DEC 03, 2021
A study was conducted to determine which factors may influence patients to complete patient-reported outcome (PRO) measure questionnaires following laser vision correction surgery.
This was a retrospective, population-based study of all patients who underwent primary laser vision correction at a U.S. refractive surgery center during a 2-year period. The main outcome measure was the number of patients who completed a PRO measure, based on the Patient Reported Outcome with LASIK study questionnaire. Investigators compared the characteristics and outcomes of patients who did and did not complete the measure.
Out of 37,043 patients, 20,501 completed the PRO measure at the 1-month postoperative visit and 10,474 completed the measure at the 3-month postoperative visit. Patients who completed the PRO measure had worse objective visual outcomes than patients who did not; for every line of visual acuity that was worse than 20/16, the odds ratio of completing the measure was 1.33 at 1 month following surgery and 1.16 at 3 months following surgery. In general, patients who completed the PRO measure were more likely to be older, to have undergone a photorefractive keratectomy, and to require preoperative hyperopic correction; those who completed the measure at 3 months had a greater likelihood of preoperative hyperopia or myopia.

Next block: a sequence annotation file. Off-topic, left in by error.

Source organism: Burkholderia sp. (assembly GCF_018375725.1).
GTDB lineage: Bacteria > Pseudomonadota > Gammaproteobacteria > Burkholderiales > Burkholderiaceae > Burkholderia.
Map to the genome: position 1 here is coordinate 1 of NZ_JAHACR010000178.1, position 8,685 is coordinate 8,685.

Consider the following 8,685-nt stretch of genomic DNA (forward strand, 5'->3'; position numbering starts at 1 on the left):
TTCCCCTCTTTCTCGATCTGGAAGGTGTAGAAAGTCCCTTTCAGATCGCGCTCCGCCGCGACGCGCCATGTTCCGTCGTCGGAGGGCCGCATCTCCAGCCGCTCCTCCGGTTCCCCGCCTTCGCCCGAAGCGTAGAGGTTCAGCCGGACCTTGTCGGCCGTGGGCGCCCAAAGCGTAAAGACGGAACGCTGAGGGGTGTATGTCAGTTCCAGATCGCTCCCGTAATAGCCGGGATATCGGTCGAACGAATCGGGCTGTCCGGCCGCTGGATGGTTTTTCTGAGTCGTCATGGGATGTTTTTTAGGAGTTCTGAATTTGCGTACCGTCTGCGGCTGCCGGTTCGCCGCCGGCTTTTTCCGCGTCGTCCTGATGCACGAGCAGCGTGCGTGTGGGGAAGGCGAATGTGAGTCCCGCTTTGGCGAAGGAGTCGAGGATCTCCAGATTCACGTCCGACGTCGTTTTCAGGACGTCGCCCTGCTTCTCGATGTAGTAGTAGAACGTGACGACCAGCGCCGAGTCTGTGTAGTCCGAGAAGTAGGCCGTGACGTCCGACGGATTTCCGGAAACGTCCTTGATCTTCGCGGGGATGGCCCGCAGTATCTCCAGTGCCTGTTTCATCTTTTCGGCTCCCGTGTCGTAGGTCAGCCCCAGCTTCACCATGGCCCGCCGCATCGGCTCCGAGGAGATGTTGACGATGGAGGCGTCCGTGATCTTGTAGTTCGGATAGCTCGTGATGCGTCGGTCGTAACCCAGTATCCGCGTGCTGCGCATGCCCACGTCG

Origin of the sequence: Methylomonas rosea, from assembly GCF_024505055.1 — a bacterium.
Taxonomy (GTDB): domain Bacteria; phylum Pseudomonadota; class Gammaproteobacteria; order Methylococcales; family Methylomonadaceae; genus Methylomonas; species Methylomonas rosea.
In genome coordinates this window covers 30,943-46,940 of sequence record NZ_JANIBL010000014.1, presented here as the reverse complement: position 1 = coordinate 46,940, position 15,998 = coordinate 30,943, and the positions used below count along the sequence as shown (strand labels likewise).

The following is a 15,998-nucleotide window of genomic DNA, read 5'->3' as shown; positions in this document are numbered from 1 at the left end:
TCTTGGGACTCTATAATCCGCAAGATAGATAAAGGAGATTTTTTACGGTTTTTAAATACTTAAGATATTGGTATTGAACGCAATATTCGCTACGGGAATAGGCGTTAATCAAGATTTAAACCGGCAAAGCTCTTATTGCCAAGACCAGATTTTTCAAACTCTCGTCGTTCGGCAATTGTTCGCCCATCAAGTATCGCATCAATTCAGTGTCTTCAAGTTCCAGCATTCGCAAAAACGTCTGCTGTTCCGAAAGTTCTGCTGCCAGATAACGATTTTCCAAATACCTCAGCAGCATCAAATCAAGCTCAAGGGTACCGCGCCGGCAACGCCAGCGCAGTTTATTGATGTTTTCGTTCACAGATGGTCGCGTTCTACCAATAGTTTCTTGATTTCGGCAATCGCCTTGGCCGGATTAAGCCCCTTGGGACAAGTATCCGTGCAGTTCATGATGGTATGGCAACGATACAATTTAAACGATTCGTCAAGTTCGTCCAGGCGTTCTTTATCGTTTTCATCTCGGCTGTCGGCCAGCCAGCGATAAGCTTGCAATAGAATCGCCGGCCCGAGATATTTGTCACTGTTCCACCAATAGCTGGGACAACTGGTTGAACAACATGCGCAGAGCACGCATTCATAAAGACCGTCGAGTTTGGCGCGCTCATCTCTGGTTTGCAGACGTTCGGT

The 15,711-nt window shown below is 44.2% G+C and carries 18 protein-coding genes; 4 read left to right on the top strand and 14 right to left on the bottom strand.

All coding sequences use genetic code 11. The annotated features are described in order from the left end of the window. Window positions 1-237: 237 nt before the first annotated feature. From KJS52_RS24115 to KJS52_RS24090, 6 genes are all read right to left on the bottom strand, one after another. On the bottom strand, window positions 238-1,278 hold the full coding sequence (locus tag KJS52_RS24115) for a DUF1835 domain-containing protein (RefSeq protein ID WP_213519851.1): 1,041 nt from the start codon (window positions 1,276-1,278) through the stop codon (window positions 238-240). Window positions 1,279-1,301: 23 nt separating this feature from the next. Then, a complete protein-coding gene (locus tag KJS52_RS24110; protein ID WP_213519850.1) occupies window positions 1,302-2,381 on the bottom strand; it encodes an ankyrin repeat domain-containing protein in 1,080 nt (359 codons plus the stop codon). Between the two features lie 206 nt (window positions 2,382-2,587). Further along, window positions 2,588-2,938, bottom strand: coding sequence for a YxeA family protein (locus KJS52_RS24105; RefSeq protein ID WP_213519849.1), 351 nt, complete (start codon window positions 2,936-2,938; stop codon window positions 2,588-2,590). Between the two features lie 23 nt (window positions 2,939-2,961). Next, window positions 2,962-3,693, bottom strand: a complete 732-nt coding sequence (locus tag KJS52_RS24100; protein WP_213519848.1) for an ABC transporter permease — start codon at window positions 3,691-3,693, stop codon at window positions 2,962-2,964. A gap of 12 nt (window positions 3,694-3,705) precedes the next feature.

As with any questionnaire-based study, subjective factors not in the control of the provider may have affected patient satisfaction scores and could have biased the results.
This study demonstrated that patients who completed a PRO questionnaire following laser vision surgery were more likely to have worse visual outcomes, including residual visual error, than patients who did not complete the questionnaire. Providers may potentially use these data to devise methods of encouraging patients to report postsurgical outcomes.